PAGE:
Out of Water – Chapter Twelve

Sudbury waited until Halloway had dropped a good fifteen paces back, with Sam and his deputy to keep him company, before broaching the topic. When he did he went about it in a suitably diplomatic way. “Mr. Holman, I know that here in Alcatraz things work a great deal differently than on the surface. But I have to admit that, much like Sergeant Halloway I find Deputy Cartwright’s priorities a bit… strange. I wouldn’t question them,” he hastened to add, “but in this case someone he and I are responsible for is at risk. So I have to ask…”

The two men hurried down the dark hallways of the station for a moment, Randal’s flashlight – borrowed from the equipment locker back at the engineering hub – turning the normally drab back halls where maintenance personnel spent most of their time into a bizarre maze of dancing shadows and half-seen paths branching into the dark. Even as a lifetime resident, Randal found it eerie. Sudbury wasn’t finishing his question so Randal gave him a nudge. “Well?”

“Let me put it this way…” Sudbury took a deep breath and settled his shoulders. “In Australia today suicide is considered a human right. Anyone who feels their life has lost meaning is free to leave it. It’s considered an act of compassion for those who are suffering.”

Randal gave the ambassador a sharp look, a flash of pure revulsion nearly driving him to step away before he controlled himself. Instead he demanded, “Is this going somewhere, Ambassador?”

A careful, placating gesture was the first response. Clearly finding a response that properly articulated his points was taxing even a professionally trained diplomatic mind. After another couple of steps Sudbury continued. “I know that, sociologically speaking, frontier settlements tend to insist on as much as the community surviving as possible so the notion of suicide becomes extremely unpalatable so it may not be a comfortable subject for you-”

“Historically Alcatraz has overcrowding problems, not understaffing ones,” Randal put in woodenly, the part of him that insisted on right facts being on the table at war with the part that was mildly horrified by the other man’s line of thought. “In the early days there were a lot of times when we nearly ran out of oxygen to breath. People were paid if they volunteered to get sterilizations and slow down population growth. There was talk of other measures.”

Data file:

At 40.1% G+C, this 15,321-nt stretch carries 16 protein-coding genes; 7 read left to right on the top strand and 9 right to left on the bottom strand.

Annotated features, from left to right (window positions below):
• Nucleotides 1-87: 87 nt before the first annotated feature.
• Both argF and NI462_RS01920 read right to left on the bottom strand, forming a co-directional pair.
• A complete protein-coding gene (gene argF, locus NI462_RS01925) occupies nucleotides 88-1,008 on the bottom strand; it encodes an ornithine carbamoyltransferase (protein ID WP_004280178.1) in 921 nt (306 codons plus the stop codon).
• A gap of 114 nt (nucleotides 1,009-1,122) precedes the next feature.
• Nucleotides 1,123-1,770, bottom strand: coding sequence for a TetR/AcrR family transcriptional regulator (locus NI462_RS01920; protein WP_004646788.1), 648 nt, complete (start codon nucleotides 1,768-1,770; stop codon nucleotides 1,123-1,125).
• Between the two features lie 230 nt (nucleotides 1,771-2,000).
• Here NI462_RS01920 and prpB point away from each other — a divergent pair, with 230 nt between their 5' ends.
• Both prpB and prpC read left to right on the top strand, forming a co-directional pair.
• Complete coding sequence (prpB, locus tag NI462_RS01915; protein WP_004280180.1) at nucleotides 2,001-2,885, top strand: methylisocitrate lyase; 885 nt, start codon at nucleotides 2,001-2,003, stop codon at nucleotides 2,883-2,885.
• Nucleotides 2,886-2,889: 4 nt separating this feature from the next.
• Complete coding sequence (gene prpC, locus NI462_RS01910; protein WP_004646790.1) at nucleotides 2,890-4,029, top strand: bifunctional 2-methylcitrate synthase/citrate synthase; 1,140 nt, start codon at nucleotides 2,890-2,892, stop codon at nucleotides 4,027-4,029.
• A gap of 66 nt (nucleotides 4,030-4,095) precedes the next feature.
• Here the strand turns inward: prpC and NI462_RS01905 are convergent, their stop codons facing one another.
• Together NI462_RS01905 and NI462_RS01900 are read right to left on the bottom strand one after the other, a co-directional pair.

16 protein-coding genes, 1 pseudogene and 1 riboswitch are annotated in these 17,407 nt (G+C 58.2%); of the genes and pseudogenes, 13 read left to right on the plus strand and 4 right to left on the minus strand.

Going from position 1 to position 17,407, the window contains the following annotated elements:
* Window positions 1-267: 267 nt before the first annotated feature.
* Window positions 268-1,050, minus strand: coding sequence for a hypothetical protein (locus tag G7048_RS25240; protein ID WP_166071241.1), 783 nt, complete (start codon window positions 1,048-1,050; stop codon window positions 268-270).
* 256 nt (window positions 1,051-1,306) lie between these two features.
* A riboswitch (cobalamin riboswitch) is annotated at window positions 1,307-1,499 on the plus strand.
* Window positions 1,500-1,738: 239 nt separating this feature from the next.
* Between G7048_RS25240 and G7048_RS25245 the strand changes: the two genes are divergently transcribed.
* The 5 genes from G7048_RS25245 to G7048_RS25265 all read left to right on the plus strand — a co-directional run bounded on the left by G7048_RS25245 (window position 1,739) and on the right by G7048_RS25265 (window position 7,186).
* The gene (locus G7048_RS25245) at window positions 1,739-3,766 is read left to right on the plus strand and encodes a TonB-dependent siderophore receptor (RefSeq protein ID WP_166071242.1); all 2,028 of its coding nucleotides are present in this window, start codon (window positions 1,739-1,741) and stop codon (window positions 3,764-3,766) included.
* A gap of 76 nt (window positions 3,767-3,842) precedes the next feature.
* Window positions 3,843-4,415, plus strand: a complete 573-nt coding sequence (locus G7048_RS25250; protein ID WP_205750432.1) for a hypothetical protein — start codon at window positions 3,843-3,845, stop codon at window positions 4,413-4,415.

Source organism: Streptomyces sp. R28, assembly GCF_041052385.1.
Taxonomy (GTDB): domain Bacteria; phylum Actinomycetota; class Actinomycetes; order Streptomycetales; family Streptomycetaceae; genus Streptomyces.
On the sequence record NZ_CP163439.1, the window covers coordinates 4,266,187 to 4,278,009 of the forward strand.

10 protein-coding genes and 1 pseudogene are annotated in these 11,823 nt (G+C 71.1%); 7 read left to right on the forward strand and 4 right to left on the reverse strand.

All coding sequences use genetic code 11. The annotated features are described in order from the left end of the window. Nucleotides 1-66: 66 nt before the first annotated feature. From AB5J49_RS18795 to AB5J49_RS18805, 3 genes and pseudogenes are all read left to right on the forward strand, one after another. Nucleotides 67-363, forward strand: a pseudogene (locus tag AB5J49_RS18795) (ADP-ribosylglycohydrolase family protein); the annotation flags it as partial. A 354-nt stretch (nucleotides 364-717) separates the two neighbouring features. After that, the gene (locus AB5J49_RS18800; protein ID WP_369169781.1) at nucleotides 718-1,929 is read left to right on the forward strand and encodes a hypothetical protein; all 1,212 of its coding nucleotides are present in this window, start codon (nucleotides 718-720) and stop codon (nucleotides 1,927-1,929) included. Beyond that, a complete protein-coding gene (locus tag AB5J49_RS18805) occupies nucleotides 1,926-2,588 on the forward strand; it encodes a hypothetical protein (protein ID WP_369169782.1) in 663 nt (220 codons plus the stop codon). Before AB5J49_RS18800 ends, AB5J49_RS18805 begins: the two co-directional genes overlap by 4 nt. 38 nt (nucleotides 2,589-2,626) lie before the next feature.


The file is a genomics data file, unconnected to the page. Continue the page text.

“I… see.”

For a brief moment Randal indulged his urge to make Sudbury just as uncomfortable as he was. “I’ve always suspected that the neoenvironmentalists who led the push to jail us enjoyed the irony of putting us at the mercy of one atmosphere after all the time we supposedly spent damaging another.”

“You must appreciate the irony of the current ice age, then.”

“I think you’re trying to avoid going back to talking about suicide. Weird, since you brought it up. Go on.”

Sudbury nodded. “Of course. My point is just… that your fish out of water has clearly suffered a serious breakdown in mental health. Many who are healthy would find a loss of mental health on this scale to be justification for suicide and we make it a point not to stand in their way if that’s what they choose. It sounds like you could let that happen for your fish and still keep everyone else in this section safe. Instead, Deputy Cartwright has put himself, Lauren Cochran and possibly the rest of this section in danger in an attempt to interfere with the human right of a person who’s name and circumstances we don’t even know. It seems to me like an overreaction. I don’t mean to judge-”

“You should.” Sudbury stopped in surprise but Randal kept going, forcing the ambassador to struggle to keep up. “In Alcatraz a man without judgement gets no respect from anyone. We judged the policies of the government we used to live under repressive and evil and decided exile was better than living under them. In the early days we judged not being the kind of people who encouraged euthanasia and suicide more important than finding an easy solution to our air supply problems. And right now I’m making a judgement.”